In a speech, shadow home secretary Chris Grayling argued that the UK was suffering the same culture of gangs and street violence found in the US.
He said Labour had failed to ensure law and order was preserved in the poorest parts of the country. ..
Mr Grayling repeated his charge that poorer communities in the UK have been let down by Labour, saying: “The Wire has become a byword for urban deprivation and societal breakdown in modern America.”
He said: “When The Wire comes to Britain’s streets, it is the poor who suffer most. It is the poor who are the ones who have borne the brunt of the surge in violence under this government.

It’s pretty obvious at this point that Chris Grayling hasn’t really ever watched the Wire.

Because, if he had, he’d have noticed that the crimes aren’t just at street level.The economy, the political world and the media don’t exactly emerge unscathed.

Crocodile tears for the “poor” seem to be the Tories’ new election strategy. For instance, they claim that the poor are being let down.

Oh yes, “let down by rising crime” is the claim. I think that misinterpreting & manipulating crime figures is called “juking the stats” in the Wire. So you’d think that a Wire-o-phile like the shadow Tory Home secretary would have the grace to blush when he does it. (Seeing as all crime figures show falling rates)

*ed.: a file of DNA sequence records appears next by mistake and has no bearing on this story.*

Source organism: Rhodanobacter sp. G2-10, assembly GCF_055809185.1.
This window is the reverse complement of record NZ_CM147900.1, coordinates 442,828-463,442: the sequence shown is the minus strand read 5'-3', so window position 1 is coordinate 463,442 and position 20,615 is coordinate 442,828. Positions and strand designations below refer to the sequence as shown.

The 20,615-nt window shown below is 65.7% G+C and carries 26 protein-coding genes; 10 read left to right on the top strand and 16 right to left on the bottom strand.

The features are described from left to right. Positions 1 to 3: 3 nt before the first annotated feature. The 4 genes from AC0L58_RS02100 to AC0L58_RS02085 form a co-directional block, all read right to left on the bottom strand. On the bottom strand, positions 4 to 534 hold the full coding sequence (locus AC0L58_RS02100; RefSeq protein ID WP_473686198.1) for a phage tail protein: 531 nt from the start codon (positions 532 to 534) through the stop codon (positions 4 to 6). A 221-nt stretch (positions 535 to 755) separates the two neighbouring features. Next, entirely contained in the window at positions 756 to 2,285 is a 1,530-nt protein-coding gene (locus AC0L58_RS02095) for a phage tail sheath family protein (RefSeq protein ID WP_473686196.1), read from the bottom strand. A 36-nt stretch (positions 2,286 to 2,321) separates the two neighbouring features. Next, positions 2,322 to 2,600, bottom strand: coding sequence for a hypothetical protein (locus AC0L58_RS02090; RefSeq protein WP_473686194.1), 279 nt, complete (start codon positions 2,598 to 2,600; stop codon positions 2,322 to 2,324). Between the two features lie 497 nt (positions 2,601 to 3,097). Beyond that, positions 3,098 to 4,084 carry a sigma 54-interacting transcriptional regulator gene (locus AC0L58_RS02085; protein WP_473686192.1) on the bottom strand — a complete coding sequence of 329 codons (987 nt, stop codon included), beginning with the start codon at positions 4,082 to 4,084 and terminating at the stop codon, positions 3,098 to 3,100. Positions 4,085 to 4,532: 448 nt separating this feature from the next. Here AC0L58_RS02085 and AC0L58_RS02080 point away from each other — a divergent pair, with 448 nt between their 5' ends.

OK, the Tories aren’t the BNP – which is also trying to corner the market in populist concern for the class-formerly-known-as-working (before the last Tory governments hammered it into the ground.) But they bear a pretty monstrous responsibility for the disaffection and poverty of so many neighbourhoods, where many people never found work since the 1980s. (Don’t make me repeat the list of Tory crimes against “no-such-thing-as-society”, because I will rant for hours.)

So it’s doubly sickening to see them both using the consequences of their own actions as a stick with which to beat the government and dragging the good name of the Wire into it.

Still, it’s all in the game, I suppose…..

Monkeys and wordprocessors

A Civitas* survey of teachers claims that they believe trained monkeys could pass A Level exams, according to the Metro. And the Press Association.

One director of A-levels, based in the North West, told researchers: “You could train a monkey to do the questions today.”
Another head of sixth-form from the East Midlands said: “This is Mickey Mouse stuff – what they learn at A-level today is not sufficient for GCSE. The system is an absolute shambles. The standard of the candidates is very low – it’s a national disgrace.” (from the Press Association)

(How bad at teaching must these surveyed teachers be, then, if their human pupils fail? )

I, for one, welcome our new simian overlords.